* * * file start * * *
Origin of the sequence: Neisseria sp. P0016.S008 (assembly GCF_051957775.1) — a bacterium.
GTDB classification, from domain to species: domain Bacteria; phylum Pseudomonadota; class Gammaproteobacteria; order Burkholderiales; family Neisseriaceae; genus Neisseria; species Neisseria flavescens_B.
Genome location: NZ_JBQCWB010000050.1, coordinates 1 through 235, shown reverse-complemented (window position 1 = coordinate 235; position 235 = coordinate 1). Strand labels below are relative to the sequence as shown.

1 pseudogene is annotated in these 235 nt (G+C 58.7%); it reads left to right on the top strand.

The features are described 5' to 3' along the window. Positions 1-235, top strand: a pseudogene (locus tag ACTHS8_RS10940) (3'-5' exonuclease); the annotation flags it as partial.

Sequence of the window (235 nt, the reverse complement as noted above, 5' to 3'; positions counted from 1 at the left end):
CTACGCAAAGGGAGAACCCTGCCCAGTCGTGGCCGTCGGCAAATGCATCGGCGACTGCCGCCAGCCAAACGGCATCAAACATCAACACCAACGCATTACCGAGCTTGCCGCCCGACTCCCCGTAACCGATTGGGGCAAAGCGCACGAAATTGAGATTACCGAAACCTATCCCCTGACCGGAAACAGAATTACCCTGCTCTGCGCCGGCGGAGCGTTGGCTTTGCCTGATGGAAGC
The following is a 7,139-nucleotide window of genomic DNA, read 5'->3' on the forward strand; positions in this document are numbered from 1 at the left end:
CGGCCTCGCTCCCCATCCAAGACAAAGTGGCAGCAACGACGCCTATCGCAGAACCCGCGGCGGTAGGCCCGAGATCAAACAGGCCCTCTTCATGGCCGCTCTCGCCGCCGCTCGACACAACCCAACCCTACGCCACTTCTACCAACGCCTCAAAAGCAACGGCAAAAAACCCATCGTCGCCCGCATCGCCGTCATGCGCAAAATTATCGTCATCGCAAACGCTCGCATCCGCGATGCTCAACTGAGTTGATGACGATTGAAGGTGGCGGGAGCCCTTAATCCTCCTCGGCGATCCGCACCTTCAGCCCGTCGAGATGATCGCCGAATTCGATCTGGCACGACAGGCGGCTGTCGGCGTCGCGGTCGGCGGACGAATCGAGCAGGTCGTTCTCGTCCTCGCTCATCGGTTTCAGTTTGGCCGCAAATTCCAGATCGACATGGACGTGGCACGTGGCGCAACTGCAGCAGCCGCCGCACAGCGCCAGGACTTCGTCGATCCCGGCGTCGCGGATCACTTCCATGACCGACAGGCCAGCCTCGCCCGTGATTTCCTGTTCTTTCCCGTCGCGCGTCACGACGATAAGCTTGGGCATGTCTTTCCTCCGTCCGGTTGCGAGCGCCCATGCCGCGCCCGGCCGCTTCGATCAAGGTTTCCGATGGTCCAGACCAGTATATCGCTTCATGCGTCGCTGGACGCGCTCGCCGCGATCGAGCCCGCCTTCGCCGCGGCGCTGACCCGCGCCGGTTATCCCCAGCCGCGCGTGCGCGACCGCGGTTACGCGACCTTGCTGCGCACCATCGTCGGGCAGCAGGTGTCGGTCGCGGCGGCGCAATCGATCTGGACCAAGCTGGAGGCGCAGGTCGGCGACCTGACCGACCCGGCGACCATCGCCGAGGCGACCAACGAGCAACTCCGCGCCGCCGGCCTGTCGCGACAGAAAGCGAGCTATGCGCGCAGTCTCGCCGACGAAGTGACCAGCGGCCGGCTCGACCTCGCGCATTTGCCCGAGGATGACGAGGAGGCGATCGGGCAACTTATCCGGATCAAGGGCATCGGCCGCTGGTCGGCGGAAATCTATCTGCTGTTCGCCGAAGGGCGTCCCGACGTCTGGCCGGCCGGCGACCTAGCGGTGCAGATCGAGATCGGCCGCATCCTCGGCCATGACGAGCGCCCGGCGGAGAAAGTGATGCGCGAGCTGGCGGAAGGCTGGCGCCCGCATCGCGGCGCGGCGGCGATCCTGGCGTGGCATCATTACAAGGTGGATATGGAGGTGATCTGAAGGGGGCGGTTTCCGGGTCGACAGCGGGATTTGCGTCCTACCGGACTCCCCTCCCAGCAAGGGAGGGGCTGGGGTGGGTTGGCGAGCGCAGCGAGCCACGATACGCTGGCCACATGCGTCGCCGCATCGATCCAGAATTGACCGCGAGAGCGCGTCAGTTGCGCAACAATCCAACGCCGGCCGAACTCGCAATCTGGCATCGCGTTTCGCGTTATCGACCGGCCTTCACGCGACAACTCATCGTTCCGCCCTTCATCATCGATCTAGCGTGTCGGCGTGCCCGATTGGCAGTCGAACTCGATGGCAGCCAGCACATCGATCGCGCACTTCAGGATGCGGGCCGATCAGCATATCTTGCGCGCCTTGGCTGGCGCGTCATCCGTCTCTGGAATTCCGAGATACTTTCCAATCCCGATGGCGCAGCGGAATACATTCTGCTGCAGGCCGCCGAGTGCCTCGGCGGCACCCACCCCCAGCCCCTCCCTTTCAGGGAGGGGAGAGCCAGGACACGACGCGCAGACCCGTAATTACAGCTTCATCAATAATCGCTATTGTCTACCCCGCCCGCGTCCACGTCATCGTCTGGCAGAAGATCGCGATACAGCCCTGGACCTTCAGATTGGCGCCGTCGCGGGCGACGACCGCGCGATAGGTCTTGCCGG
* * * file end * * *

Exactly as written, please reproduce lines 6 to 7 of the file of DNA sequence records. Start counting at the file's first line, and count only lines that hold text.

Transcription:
Sequence of the window (235 nt, the reverse complement as noted above, 5' to 3'; positions counted from 1 at the left end):
CTACGCAAAGGGAGAACCCTGCCCAGTCGTGGCCGTCGGCAAATGCATCGGCGACTGCCGCCAGCCAAACGGCATCAAACATCAACACCAACGCATTACCGAGCTTGCCGCCCGACTCCCCGTAACCGATTGGGGCAAAGCGCACGAAATTGAGATTACCGAAACCTATCCCCTGACCGGAAACAGAATTACCCTGCTCTGCGCCGGCGGAGCGTTGGCTTTGCCTGATGGAAGC